Targeted, radiolabelled near-infrared quantum dots for high sensitivity and resolution, dual modality imaging of human tumours in mice

Lead Research Organisation: University of Nottingham
Department Name: School of Medicine


The aim of the proposal is to use small fluorescent probes (nanoprobes), to improve the quality of imaging of cancer models that are used to test new drugs before they are moved forward into the clinic. Current models used for testing anti-cancer drugs are often not very representative of real patient tumours and so may not correctly identify drugs likely to work well in a patient. We have established a number of advanced models of cancer which are more useful for this purpose which use close-to-patient cells, incorporate additional supporting cells and are grown at site of origin of the tumour, rather than below the skin of the experimental animal, which provides them with a more relevant environment. However, imaging the growth of cancer cells in these models, and monitoring the way that the different cells within the tumours behave and interact with each other, which are important in determining drug response, is difficult with current methods. Standard cell-lines can be readily labelled genetically so that they are bioluminescent or fluorescent (produce light or fluoresce), but this is difficult to achieve with the close-to-patient cells, and the process of labelling them in this way can also result in alterations that mean that they no longer behave in the same way as patient tumours. In addition, use of luminescence involves additional procedures for the animals and the fluorescent probes currently used are easily blocked by the animal tissues. The probes we intend to develop will overcome these problems.
They will fluoresce at a higher wavelength than standard fluorescent probes which will allow the signal to be detected at deeper sites within the body and improve the sensitivity and quality of the images we can obtain. They will be designed so that they are readily taken up by specific populations of cells within the tumour which will allow us to follow the growth and drug response of e.g. cancer cells or supporting cells within the tumours. Lastly, they will have a radiolabel which will allow them to be used for PET as well as fluorescence imaging, which will provide a further improvement in the resolution of the images that can be obtained.
Thus, the successful development of these new nanoprobes will have significant 3Rs impact, by providing more refined pre-clinical cancer models, and reducing numbers of animals used in such models. Application of these new methods of imaging will allow more detailed information to be gained from each animal used, allow repeat imaging of the same animal over time, and allow the use of advanced models which provide more relevant information about how useful a drug is likely to be in the clinic. Such models are widely used by industry for drug development, as well as by academics for understanding the science underlying tumour development. Thus, the knowledge we will gain will have significant scientific impact; it will also have economic impact because it will streamline the process by which drugs are screened by industry, and reduce the price of anti-cancer drugs. This in turn will be good for patients by providing cheaper, more effective drugs for treatment of cancer. The probes are likely to also have further applications in non-cancer settings including in other diseases and in the development of methods for engineering normal tissues.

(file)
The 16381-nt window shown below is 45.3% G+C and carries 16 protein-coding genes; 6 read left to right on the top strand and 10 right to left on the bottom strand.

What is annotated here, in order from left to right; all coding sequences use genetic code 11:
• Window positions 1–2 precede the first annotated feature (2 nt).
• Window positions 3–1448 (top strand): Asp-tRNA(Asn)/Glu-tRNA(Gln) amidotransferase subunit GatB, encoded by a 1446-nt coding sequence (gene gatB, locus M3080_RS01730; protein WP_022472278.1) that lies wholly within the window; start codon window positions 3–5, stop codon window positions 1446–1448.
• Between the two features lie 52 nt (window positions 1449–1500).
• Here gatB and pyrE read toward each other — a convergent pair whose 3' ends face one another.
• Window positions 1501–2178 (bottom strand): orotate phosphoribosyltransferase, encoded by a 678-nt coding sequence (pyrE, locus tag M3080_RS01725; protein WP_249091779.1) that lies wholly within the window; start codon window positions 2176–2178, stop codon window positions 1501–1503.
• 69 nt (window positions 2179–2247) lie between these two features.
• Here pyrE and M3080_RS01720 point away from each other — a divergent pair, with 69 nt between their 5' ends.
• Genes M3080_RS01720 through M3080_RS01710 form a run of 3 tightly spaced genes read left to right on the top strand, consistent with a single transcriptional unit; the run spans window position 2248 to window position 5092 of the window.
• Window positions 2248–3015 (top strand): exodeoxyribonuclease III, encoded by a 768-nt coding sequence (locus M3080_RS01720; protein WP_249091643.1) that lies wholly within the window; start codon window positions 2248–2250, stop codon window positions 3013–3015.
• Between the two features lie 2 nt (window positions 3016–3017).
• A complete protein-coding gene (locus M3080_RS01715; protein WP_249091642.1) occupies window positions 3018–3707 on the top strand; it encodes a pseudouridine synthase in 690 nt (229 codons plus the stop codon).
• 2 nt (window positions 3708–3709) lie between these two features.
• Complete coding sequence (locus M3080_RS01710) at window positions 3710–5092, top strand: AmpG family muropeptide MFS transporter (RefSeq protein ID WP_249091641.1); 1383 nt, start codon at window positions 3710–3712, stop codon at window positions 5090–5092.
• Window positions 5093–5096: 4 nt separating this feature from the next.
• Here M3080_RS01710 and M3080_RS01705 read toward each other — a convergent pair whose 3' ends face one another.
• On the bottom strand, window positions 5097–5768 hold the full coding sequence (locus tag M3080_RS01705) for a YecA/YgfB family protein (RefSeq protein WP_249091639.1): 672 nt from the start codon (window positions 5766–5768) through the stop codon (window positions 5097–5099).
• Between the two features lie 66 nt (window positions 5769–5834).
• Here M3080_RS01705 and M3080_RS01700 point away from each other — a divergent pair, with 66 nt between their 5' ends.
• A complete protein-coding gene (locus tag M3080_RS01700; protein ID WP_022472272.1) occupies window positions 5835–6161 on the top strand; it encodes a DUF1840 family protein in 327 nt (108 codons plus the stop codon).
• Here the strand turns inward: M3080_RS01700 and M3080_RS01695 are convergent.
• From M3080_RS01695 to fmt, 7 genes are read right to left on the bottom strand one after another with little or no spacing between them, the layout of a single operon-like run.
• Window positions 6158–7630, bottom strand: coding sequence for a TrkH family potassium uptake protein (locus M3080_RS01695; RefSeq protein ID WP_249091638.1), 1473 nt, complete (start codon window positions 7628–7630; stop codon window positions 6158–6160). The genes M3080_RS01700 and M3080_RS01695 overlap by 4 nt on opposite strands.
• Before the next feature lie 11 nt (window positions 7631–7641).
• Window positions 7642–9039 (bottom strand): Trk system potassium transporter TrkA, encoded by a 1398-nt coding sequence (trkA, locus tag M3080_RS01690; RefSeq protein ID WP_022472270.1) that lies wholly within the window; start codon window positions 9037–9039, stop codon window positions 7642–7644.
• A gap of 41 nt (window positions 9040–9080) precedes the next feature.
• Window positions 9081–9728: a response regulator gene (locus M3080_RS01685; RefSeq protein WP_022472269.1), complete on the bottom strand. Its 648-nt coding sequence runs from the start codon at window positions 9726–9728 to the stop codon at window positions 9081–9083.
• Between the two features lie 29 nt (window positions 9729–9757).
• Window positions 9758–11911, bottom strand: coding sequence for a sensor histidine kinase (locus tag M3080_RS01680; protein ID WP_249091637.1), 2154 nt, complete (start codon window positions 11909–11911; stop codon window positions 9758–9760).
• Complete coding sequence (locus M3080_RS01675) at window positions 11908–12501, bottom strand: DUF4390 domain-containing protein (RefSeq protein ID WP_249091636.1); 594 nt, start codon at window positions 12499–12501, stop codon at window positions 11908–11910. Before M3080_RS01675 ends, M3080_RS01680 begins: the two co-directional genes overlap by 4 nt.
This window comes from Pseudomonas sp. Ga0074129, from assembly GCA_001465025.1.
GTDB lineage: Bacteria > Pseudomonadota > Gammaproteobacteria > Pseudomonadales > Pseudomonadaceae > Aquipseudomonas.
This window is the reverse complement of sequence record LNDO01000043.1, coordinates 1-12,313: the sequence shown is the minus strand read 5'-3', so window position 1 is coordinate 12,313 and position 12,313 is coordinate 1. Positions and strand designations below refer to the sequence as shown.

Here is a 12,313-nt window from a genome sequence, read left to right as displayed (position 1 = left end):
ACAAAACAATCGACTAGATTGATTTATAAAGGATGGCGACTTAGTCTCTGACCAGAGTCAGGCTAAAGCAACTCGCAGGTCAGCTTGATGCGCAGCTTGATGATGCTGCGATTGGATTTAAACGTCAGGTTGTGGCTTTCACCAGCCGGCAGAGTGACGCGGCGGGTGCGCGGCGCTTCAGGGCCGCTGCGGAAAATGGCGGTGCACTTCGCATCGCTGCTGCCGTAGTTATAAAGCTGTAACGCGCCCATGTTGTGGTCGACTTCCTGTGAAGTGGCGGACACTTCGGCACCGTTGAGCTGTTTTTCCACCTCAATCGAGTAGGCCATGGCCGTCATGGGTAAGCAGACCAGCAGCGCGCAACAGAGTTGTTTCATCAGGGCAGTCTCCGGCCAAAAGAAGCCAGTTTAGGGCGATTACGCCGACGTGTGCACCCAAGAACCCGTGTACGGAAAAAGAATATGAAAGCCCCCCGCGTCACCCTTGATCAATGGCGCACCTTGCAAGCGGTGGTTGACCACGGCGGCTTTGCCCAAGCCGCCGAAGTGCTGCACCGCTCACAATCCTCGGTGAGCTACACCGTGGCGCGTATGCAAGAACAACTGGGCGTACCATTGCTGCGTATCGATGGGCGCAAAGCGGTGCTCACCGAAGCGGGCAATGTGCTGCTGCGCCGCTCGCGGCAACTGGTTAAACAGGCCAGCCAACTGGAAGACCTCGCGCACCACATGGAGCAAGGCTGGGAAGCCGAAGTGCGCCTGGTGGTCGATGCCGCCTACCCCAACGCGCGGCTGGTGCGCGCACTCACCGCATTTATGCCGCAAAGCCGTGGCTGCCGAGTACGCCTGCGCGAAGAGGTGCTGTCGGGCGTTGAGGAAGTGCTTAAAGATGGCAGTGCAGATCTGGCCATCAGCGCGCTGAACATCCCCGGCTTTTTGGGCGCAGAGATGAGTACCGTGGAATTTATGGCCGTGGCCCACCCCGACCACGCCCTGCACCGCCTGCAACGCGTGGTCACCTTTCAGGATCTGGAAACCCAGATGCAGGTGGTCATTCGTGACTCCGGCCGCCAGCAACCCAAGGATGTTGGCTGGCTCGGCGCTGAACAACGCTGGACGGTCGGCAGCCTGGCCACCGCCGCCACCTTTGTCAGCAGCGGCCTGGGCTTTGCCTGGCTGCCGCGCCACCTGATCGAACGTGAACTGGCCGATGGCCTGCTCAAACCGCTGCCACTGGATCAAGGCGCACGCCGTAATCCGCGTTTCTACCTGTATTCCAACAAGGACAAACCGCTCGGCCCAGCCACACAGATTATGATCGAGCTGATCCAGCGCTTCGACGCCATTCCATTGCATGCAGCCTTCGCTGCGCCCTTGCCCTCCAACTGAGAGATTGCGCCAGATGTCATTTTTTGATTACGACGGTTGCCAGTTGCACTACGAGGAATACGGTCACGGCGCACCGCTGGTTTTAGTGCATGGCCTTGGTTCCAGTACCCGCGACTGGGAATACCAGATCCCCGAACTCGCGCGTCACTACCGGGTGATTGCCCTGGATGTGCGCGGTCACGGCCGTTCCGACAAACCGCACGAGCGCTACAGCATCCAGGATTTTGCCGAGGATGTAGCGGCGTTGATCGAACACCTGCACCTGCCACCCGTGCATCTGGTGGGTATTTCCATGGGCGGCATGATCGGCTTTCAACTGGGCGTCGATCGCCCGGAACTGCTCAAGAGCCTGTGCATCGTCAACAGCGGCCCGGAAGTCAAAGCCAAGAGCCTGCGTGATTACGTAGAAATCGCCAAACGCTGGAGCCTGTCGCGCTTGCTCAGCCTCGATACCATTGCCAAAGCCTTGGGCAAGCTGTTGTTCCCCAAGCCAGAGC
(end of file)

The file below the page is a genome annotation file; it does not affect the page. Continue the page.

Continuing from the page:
Technical Summary

This proposal will use near infrared quantum dots (NIR-QDs), to improve sensitivity and resolution of imaging in advanced pre-clinical cancer models. Successful development of NIR-QDs will have 3Rs impact, enabling use of more refined, patient-relevant cancer models and reducing numbers of animals used. Academia and Pharma are focussed on developing new cancer drugs resulting in the use of >430,000 mice/year. We estimate that since more advanced patient-relevant cancer models will predict drug failure earlier in preclinical testing, numbers of animals used for continued evaluation of such failing drugs would be reduced by half (~170,000 animals/year).
Bioluminescent/fluorescent imaging despite advantages has drawbacks, especially for use in advanced cancer models. Bioluminescent imaging requires administration of substrate (an additional in vivo procedure); organic fluorophores photo-bleach and have limited sensitivity due to light absorption by tissues. For application in advanced models using close-to-patient tissues, standard labelling methods cause loss of cellular heterogeneity resulting in models unrepresentative of the original tumour.
The NIR-QDs we will develop do not photo-bleach, will be water-soluble and optically active in the NIR wavelength, providing improved tissue penetration and sensitivity, and will incorporate targeting ligands for uptake by specific populations of cells within complex xenografts, and a positron-emitting radionuclide for translation into the PET/CT imaging platform.
The knowledge gained will have scientific as well as 3Rs impact, leading to development of probes that can be more broadly applied to imaging complex tissues in diseases other than cancer, and in a non-disease context e.g. bioengineered tissues. The probes also have potential for economic impact, through improving the drug discovery cascade by refinement of patient-relevant pre-clinical cancer models that are better able to predict clinical outcomes.


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